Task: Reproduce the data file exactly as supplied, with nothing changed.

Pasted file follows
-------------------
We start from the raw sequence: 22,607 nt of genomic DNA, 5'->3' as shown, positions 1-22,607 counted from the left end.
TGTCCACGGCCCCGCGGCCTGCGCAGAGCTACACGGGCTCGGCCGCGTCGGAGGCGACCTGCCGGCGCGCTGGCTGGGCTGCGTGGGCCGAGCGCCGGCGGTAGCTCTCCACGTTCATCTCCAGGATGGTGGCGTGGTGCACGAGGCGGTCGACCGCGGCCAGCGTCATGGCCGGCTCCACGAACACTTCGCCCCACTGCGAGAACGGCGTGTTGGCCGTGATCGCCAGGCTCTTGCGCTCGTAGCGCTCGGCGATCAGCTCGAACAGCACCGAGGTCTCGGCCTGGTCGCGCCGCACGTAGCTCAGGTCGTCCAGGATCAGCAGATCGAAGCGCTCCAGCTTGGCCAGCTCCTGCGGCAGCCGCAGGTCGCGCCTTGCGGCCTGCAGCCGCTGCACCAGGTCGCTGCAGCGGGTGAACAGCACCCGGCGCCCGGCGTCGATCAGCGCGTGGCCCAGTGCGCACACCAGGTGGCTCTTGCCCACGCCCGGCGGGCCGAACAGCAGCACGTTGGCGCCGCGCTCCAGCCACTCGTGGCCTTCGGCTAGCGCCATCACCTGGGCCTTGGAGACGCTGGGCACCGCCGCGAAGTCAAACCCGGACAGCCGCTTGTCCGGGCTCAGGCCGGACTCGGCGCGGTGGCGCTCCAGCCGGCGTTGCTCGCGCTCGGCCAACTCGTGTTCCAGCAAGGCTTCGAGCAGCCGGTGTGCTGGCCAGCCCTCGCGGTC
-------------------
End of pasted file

We start from the raw sequence: 22,607 nt of genomic DNA, 5'->3' as shown, positions 1-22,607 counted from the left end.
TGTCCACGGCCCCGCGGCCTGCGCAGAGCTACACGGGCTCGGCCGCGTCGGAGGCGACCTGCCGGCGCGCTGGCTGGGCTGCGTGGGCCGAGCGCCGGCGGTAGCTCTCCACGTTCATCTCCAGGATGGTGGCGTGGTGCACGAGGCGGTCGACCGCGGCCAGCGTCATGGCCGGCTCCACGAACACTTCGCCCCACTGCGAGAACGGCGTGTTGGCCGTGATCGCCAGGCTCTTGCGCTCGTAGCGCTCGGCGATCAGCTCGAACAGCACCGAGGTCTCGGCCTGGTCGCGCCGCACGTAGCTCAGGTCGTCCAGGATCAGCAGATCGAAGCGCTCCAGCTTGGCCAGCTCCTGCGGCAGCCGCAGGTCGCGCCTTGCGGCCTGCAGCCGCTGCACCAGGTCGCTGCAGCGGGTGAACAGCACCCGGCGCCCGGCGTCGATCAGCGCGTGGCCCAGTGCGCACACCAGGTGGCTCTTGCCCACGCCCGGCGGGCCGAACAGCAGCACGTTGGCGCCGCGCTCCAGCCACTCGTGGCCTTCGGCTAGCGCCATCACCTGGGCCTTGGAGACGCTGGGCACCGCCGCGAAGTCAAACCCGGACAGCCGCTTGTCCGGGCTCAGGCCGGACTCGGCGCGGTGGCGCTCCAGCCGGCGTTGCTCGCGCTCGGCCAACTCGTGTTCCAGCAAGGCTTCGAGCAGCCGGTGTGCTGGCCAGCCCTCGCGGTC